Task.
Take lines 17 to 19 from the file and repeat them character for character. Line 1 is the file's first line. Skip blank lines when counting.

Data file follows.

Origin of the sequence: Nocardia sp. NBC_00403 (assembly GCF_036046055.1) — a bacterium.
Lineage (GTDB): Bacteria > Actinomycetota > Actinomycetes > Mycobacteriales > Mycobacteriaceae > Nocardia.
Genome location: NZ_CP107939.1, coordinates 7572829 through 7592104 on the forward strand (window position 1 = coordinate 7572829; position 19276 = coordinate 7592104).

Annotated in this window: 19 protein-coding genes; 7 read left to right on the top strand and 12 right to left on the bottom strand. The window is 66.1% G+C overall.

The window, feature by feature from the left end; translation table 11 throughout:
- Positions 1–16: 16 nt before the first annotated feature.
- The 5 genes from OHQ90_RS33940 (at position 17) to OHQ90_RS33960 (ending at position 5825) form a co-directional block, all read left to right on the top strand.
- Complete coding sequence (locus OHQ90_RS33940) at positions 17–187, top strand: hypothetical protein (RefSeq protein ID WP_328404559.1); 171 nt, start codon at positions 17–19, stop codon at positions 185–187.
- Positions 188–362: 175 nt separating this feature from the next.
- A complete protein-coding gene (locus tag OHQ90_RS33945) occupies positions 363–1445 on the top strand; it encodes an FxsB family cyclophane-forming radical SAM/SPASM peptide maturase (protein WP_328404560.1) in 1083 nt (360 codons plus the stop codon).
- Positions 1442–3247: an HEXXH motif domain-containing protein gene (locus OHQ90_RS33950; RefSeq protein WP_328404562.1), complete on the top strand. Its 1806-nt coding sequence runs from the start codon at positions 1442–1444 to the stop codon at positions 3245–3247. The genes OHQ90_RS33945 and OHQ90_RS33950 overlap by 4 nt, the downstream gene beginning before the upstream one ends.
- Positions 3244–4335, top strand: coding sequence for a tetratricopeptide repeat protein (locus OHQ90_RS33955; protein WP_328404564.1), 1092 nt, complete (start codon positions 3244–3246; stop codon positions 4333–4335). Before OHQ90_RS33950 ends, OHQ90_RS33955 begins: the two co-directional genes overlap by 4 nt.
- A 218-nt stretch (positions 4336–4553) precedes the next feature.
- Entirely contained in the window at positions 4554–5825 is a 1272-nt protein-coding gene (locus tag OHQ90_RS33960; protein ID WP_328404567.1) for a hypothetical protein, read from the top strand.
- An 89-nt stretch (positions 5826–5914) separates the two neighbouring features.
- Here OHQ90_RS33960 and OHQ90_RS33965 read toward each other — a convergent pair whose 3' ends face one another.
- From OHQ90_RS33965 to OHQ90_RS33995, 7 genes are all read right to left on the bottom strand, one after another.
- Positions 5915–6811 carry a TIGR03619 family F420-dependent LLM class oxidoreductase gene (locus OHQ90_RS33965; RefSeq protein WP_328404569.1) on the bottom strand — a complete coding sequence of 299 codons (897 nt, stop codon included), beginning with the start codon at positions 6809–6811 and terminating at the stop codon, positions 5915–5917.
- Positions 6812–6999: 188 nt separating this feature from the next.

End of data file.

- From OHQ90_RS33965 to OHQ90_RS33995, 7 genes are all read right to left on the bottom strand, one after another.
- Positions 5915–6811 carry a TIGR03619 family F420-dependent LLM class oxidoreductase gene (locus OHQ90_RS33965; RefSeq protein WP_328404569.1) on the bottom strand — a complete coding sequence of 299 codons (897 nt, stop codon included), beginning with the start codon at positions 6809–6811 and terminating at the stop codon, positions 5915–5917.
- Positions 6812–6999: 188 nt separating this feature from the next.